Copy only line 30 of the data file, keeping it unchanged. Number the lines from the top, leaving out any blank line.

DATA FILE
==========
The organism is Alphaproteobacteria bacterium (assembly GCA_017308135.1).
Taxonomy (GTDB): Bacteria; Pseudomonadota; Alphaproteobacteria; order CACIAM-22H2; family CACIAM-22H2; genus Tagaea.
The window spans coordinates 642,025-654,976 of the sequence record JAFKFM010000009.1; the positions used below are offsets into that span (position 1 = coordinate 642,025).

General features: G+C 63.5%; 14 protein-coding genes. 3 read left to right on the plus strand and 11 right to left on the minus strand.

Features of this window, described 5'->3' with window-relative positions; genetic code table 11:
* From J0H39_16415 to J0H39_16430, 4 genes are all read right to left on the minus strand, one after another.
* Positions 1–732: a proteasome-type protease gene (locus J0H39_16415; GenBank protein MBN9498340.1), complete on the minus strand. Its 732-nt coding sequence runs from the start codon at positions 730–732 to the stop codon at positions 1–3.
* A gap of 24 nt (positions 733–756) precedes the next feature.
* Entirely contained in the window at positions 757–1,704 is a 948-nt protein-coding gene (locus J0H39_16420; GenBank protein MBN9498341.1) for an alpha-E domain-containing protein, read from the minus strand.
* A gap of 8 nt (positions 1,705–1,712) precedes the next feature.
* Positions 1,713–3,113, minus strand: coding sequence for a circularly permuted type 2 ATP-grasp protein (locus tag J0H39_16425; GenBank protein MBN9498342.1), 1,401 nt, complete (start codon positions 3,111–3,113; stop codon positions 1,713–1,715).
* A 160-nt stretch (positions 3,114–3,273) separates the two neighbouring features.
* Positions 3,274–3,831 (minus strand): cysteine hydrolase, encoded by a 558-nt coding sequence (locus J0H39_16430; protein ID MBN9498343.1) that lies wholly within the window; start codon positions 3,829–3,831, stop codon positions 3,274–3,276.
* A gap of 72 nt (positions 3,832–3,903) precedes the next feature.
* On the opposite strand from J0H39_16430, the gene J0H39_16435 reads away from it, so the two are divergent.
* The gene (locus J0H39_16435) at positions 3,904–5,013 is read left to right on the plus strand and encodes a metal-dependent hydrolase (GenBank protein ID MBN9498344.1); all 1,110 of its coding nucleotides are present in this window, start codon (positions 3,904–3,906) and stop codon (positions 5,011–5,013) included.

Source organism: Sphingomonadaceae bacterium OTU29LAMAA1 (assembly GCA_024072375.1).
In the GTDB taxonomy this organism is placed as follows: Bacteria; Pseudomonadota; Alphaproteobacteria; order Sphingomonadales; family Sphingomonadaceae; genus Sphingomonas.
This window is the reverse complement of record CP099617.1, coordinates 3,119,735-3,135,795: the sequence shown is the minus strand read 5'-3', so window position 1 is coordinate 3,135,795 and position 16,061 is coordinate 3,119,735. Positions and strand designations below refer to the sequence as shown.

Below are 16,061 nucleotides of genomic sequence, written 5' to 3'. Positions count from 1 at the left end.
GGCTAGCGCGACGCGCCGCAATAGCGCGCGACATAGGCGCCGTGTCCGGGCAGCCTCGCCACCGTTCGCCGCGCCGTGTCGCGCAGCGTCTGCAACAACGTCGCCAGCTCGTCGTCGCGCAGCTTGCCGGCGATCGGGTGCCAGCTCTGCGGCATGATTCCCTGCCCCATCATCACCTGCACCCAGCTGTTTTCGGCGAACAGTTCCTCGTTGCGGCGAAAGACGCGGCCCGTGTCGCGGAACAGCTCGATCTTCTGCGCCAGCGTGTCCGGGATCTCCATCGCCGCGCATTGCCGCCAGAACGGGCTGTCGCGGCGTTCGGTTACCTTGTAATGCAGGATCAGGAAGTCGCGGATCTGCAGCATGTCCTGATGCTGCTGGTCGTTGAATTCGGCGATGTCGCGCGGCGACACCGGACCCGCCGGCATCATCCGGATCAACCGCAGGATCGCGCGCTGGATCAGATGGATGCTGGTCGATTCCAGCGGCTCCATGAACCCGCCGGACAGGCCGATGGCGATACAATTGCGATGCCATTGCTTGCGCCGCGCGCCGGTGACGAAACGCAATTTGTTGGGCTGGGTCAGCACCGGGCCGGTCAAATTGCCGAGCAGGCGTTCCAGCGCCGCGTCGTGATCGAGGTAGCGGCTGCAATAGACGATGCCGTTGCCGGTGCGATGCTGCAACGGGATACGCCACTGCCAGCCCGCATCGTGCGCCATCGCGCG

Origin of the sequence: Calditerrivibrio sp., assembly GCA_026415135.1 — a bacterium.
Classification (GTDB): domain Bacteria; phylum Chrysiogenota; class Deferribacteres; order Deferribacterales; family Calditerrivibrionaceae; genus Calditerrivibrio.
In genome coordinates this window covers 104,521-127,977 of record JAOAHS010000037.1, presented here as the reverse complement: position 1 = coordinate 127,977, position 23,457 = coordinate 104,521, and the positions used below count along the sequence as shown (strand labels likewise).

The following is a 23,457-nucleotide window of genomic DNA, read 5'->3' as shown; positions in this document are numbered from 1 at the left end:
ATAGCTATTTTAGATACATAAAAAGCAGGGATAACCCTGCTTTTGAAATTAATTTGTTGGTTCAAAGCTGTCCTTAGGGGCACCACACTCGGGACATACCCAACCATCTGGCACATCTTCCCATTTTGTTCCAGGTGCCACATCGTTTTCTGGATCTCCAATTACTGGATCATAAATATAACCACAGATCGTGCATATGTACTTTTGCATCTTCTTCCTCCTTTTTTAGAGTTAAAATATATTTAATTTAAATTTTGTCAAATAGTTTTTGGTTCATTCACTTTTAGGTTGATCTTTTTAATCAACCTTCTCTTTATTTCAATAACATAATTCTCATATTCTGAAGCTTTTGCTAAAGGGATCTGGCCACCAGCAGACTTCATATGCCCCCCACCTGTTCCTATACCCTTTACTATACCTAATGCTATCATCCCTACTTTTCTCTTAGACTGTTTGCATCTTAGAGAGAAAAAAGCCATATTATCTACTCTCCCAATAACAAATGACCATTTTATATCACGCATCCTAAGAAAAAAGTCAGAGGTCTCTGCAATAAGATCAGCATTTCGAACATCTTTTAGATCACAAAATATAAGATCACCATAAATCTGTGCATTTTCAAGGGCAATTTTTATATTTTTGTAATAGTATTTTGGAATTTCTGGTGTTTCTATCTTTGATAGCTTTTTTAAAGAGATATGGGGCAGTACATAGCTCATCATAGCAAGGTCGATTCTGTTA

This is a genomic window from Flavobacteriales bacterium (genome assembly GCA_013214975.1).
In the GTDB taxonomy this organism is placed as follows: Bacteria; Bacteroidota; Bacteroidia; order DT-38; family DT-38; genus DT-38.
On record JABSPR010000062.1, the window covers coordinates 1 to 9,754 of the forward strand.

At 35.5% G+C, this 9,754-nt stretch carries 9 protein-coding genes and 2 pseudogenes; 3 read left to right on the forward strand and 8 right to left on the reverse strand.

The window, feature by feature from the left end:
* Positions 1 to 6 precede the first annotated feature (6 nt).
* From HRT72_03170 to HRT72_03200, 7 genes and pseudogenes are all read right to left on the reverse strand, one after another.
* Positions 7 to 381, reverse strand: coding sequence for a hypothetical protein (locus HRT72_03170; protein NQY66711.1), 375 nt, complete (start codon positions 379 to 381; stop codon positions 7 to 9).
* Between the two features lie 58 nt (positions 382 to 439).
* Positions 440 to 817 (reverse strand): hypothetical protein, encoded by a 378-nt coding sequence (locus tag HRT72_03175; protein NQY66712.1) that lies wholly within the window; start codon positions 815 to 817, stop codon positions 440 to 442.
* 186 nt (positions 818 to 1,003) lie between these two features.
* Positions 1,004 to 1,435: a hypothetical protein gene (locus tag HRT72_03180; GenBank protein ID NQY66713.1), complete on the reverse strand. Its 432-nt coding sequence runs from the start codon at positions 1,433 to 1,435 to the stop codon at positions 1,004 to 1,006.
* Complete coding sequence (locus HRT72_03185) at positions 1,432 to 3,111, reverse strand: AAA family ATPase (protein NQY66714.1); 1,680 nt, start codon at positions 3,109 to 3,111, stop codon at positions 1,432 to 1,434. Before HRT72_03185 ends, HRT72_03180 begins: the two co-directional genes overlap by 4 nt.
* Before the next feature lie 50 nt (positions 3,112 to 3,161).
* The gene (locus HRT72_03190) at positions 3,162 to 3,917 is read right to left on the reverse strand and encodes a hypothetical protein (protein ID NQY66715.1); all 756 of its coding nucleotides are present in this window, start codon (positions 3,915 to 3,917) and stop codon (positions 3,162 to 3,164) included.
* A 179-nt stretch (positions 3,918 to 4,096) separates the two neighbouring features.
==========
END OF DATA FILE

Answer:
At 35.5% G+C, this 9,754-nt stretch carries 9 protein-coding genes and 2 pseudogenes; 3 read left to right on the forward strand and 8 right to left on the reverse strand.